18.736 measuring and questioning impact

From: Humanist Discussion Group (by way of Willard McCarty willard.mccarty_at_kcl.ac.uk>
Date: Sun, 24 Apr 2005 07:57:50 +0100

               Humanist Discussion Group, Vol. 18, No. 736.
       Centre for Computing in the Humanities, King's College London
                     Submit to: humanist_at_princeton.edu

   [1] From: Norman Hinton <hinton_at_springnet1.com> (13)
         Subject: Re: 18.733 how is impact measured?

   [2] From: Willard McCarty <willard.mccarty_at_kcl.ac.uk> (32)
         Subject: impact

         Date: Sun, 24 Apr 2005 07:30:20 +0100
         From: Norman Hinton <hinton_at_springnet1.com>
         Subject: Re: 18.733 how is impact measured?

A strange version of this happened to a good friend of mine. Early in his
career he had always signed his name one way -- let's say "John A.
Smith". But later he realized he liked his middle name better, so he
started signing himself "J. Albert Smith -- and as he gradually came to be
known in the profession as "Albert", his latest articles were all signed
"Albert Smith".

Well his work was very tightly interlinked,and he often cited his earlier
articles. Sure enough someone used software to find 'the most commonly
cited writers' in the field, and by golly, he was three of them.

>* would it be possible to create a false impact factor by a group of
>authors routinely citing each other in every document they publish? not
>even with the clear intention to obtain/produce a fake impact factor
>measurement, but only because they 'usually cite each other' ?

         Date: Sun, 24 Apr 2005 07:42:54 +0100
         From: Willard McCarty <willard.mccarty_at_kcl.ac.uk>
         Subject: impact

Maurizio Lana, in Humanist 18.733, asks about the measuring of the impact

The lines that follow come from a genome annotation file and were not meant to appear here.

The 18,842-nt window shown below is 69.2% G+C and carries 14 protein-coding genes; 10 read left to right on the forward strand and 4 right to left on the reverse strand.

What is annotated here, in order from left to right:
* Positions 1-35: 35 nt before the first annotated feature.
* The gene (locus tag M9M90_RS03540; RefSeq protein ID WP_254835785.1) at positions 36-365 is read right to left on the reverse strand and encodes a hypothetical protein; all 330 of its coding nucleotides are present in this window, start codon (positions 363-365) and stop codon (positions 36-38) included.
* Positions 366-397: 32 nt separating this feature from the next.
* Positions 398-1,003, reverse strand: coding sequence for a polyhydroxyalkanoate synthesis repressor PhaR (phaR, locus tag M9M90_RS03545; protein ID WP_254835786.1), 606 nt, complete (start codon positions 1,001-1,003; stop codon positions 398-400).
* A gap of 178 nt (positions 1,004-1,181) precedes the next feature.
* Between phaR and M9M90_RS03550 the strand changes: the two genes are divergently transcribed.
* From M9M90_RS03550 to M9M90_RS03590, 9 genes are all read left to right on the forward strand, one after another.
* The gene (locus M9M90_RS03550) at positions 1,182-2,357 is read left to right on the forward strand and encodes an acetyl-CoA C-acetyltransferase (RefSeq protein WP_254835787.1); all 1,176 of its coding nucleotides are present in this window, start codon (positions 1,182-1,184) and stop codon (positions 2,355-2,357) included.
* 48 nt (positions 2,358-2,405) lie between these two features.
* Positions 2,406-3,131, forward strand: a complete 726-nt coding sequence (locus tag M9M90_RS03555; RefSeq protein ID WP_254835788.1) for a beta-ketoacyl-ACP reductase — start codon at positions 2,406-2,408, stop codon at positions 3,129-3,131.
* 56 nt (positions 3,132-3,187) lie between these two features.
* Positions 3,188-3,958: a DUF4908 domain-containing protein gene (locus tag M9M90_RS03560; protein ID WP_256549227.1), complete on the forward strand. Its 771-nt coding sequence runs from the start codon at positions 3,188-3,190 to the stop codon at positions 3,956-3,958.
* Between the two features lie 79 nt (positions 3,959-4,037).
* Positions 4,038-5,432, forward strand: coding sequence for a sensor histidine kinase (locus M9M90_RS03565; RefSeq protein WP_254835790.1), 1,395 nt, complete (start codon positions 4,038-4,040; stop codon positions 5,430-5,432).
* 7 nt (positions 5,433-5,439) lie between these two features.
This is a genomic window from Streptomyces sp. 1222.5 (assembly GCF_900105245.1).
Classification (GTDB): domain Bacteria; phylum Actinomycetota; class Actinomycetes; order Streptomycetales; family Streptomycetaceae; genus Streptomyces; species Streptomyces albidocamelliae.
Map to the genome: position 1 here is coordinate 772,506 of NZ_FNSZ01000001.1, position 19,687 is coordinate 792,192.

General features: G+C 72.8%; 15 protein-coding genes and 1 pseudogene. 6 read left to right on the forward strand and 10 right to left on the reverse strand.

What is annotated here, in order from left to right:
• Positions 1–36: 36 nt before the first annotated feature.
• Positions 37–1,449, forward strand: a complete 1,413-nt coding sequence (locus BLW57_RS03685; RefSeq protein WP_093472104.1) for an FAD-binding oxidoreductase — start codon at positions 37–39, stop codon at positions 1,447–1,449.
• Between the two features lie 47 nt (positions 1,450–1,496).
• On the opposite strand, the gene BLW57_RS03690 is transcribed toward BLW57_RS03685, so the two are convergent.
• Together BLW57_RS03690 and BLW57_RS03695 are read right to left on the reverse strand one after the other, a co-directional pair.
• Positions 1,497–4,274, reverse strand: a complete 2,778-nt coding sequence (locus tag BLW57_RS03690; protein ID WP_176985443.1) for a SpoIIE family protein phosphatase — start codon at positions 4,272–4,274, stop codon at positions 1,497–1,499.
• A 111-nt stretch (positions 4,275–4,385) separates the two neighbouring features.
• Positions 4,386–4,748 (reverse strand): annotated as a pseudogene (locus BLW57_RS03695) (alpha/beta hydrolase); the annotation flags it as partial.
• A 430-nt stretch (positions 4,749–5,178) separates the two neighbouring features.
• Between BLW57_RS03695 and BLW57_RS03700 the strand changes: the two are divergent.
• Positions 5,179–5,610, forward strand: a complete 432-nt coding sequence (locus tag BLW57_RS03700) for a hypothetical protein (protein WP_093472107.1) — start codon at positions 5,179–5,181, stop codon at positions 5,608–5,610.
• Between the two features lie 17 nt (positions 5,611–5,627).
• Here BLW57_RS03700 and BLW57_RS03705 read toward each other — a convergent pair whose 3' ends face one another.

of scholarly work. Unfortunately his note was rudely reformatted, for which
I apologise. Probably my fault.

It is perhaps not very helpful to argue against the very idea of "impact",
but the metaphor does bother me. It suggests such analogues as bowling pins
impacted by a heavy ball, or one automobile hitting another, doing damage
all around. (True, academics do cherish violent thoughts about each other
sometimes, and the idea of denting another's mind may have a certain
appeal, but still....) "Impact" leads me to a state of positive longing for
the old astrological idea of influence, which in its mysticism carries much
of the unknowable and the puzzling, and does so with a good gentleness. No
dents, simply a certain sympathy, expressed as a changed behaviour, often
without recognition that any change has occurred.

Is it not typical in the humanities for the work of one scholar powerfully
to influence another but require and so receive very little if any explicit
recognition? I speak as someone who has deliberately cultivated an
intensely referential style (massive bibliographies, many footnotes,
numerous "as X has said"s), but still I'd not want to endorse an
automatically calculated ranking of those most influential on my own work.
I suppose over the very long haul the statistics would tell a true story,
but then that story would need to be interpreted -- and that's the rub.
Indeed, the metrics seem to be part of an effort to automate influence,
which is to say, to automate meaning. Ah yes, we recognize the beast now,
don't we?



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Received on Sun Apr 24 2005 - 03:18:56 EDT

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